By Miranda S. Spivack
Washington Post Staff Writer
Sunday, April 9, 2006
An agreement reached last week among the developer, builders and residents of Clarksburg Town Center could settle their year-long feud, but is unlikely to stop investigations into why Montgomery County allowed houses to be built in violation of zoning laws.
Montgomery Inspector General Thomas J. Dagley said he is continuing to examine issues linked to Clarksburg, where a group of residents unearthed building irregularities in the development of 1,300 homes near Germantown.
"Clarksburg remains a very active investigation for us, and rightfully so," Dagley said. "We are committed for the long haul . . . and our timetable is very different than others', such as those who have a goal for the mediation process."
Sources with knowledge of Dagley's inquiry said the issues include whether some documents submitted to the county may have been falsified or have contained inaccurate information.
State Prosecutor Robert A. Rohrbaugh launched an investigation into the Clarksburg development last year but has declined to comment on its scope.
At least two top officials resigned in the past year from the county Department of Park and Planning, and the agency's top lawyer said last week that she will resign within days.
Under the mediated agreement disclosed Thursday night, Clarksburg residents appear to have won millions of dollars in concessions from the developer, Newland Communities, and five builders to dramatically redesign the neighborhood and add retail, recreation and open space.
The deal was brokered by mediator Barbara Kerr Howe, a former Baltimore County circuit judge, and outlined by architect John Torti at a Montgomery planning board meeting. The board will hold a public hearing April 20.
Howe declined to discuss most details and barred participants from answering questions.
The total number of homes at Clarksburg Town Center will not change as a result of the agreement, but the mix of units might. One plan described by Torti, who was hired to help with the mediation, would eliminate a four-story condominium building; some of those units would be redistributed, possibly to smaller "live-work" apartments housed over street-level retail shops.
A county requirement that 12.5 percent of Clarksburg Town Center's homes be moderately priced also will be met by placing them throughout the development, rather than clustering them, according to the agreement. The locations are unclear.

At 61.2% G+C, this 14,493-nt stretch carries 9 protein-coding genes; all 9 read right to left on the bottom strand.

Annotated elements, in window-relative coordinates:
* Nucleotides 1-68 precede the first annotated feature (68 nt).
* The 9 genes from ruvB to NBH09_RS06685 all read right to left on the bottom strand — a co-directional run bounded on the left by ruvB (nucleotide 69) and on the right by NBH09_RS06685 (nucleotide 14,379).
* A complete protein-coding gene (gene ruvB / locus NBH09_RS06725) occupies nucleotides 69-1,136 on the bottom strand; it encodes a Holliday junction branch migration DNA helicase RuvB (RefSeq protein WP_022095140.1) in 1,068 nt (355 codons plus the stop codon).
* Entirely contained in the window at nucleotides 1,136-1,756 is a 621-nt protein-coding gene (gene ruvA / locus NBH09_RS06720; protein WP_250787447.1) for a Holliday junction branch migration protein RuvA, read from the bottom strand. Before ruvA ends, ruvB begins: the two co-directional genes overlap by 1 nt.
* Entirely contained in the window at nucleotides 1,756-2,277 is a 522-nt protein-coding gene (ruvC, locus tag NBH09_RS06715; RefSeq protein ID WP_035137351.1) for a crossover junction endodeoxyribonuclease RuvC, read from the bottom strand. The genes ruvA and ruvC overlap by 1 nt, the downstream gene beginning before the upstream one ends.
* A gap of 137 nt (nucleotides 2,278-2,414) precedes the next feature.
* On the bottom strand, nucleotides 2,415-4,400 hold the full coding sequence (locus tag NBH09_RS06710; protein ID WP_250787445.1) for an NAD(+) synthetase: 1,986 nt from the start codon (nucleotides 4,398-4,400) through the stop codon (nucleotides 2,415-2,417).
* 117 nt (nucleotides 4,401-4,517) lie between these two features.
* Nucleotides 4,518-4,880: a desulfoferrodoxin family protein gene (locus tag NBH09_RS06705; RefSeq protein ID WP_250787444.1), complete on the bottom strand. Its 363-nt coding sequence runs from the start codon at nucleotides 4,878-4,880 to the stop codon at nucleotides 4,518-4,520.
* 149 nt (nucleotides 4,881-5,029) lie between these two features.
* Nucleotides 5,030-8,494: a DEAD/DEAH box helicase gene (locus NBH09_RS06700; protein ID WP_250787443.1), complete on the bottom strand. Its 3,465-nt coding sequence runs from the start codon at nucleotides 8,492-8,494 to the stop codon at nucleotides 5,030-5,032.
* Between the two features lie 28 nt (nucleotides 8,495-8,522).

At Thursday's meeting, planning board members suggested that money could be a sticking point. The board must decide, based on whatever information Howe provides, whether to drop plans to impose fines against the developer and builder for constructing more than 100 homes too tall and too close to the street, and for failing to provide some promised amenities.
"I need to see all the details of the plan, and I believe we will need to understand the additional cost," said board member Meredith Wellington, a frequent critic of her colleagues' decisions to collect fines without also compelling developers and builders to admit wrongdoing.
"We are in the public now," she told Howe.
Howe warned the planning board to pay careful attention to as-yet undisclosed financial agreements, or risk killing the deal.
"We hope the board understands if there are significant changes to the plan of compliance in a monetary way, it may be likely the plan will not go forward," she told the board Thursday night.
Council member Tom Perez (D-Silver Spring), who had pushed to remove the case from the planning board and give it to a mediator, said the board could still tweak it. "It was always clear that it was going to be a proposal that the board was free to accept, reject or modify . . . and it was not something they would pass on without public input," Perez said.
Some Clarksburg residents, who did not participate in the mediation but will be affected by the outcome because they live nearby, expressed concerns about secrecy.
"I hope that nothing like Clarksburg happens again," said Kathie Hulley, who chairs the planning committee for the 100-member Clarksburg Civic Association. "You can't undo the violations, but we can't find out what happened, because no one is allowed to speak out."
Staff writer Tim Craig contributed to this report.